With I,X… a performance and moving image piece also positioned in the front gallery, Sarah Diviney offers a critical point of view of a different relationship that exists between body and societal institutions and norms. In the performance, Diviney plunged into a bath filled with hot water, pensively soaking, scrubbing, repeating. A bar of soap was intensely rubbed against her clothes as she was scrubbing, rinsing, and pausing to submerge in the water. With the front door of MART Gallery open to the Rathmines street this very private mix of ritualistic cleansing and all-consuming housework got the most public moment as passersby poked their heads in to see the artist sitting in a bath scrubbing herself and her clothes. It’s difficult to ignore the connection between this piece and Amanda Coogan’s Yellow, particularly as Coogan worked with Diviney for a short while. However there is no doubt that this is new work with a different poignancy. There was an intimacy created by and around the work, both in performance, in the choice of clothing, and in the moving image. The trace of this domestic intimacy remained in the gallery after the performance with the bath, filled with soapy water and with Diviney’s performance clothes, which are also used in the moving image piece.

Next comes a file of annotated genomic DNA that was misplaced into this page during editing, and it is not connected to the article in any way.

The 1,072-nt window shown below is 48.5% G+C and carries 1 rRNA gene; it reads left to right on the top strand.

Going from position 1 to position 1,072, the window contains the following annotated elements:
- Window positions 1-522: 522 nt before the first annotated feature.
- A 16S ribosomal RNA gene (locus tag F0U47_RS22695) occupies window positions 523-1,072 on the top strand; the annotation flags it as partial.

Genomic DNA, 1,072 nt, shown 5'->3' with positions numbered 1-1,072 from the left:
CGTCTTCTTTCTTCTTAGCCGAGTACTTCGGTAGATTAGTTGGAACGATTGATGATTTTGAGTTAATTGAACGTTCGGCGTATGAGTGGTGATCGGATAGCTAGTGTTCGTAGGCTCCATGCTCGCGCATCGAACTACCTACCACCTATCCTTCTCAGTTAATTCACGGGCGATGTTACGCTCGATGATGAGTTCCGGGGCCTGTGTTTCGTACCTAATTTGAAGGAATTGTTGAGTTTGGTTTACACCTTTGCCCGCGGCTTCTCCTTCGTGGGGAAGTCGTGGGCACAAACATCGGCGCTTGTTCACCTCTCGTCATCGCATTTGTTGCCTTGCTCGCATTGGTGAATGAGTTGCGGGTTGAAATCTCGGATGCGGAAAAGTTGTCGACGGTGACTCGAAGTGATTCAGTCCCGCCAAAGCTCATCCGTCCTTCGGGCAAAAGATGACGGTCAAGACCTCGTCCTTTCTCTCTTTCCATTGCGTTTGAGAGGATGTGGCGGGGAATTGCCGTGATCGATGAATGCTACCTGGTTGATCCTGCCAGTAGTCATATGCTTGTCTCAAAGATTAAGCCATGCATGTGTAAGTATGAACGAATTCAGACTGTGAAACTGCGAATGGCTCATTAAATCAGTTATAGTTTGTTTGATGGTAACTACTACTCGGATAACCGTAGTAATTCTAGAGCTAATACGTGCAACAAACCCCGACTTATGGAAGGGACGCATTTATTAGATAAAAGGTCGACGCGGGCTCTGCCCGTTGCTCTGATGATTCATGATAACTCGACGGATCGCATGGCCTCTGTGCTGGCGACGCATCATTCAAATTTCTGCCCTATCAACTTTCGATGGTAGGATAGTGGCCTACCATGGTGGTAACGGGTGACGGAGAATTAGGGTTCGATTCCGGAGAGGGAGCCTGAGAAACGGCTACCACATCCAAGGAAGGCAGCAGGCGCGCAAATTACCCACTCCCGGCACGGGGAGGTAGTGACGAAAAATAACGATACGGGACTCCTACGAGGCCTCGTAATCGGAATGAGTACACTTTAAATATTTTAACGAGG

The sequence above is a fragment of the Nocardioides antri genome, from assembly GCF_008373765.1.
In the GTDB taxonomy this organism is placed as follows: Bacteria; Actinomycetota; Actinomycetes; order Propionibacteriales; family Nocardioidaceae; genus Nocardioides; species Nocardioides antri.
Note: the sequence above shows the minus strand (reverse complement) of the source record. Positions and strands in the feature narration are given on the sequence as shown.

In the back gallery is Èanna Heavey’s moving image piece I’m Sorry I was Not Here… which, in a way, tied together the societal questions posed by the other work. The moving image piece includes archived and produced material to construct a narrative of Irish people’s past and, in some ways, current relationship with the body, with televised concepts of intimacy and sexuality, and the meaning of certain objects like televisions and condoms in the evolution of Irish contemporary society. Dominant in the piece are sections of videos showing Catholic sex education filmed lectures. The detachment apparent in the discussion of sex and the body joined in with edits of broken childhood innocence together with inserts from other informational clips shown with the frame of an old, tube television emphasise the dissonance between the ideas of worship and those of care in viewing the roles of certain practices in the near history of Irish society.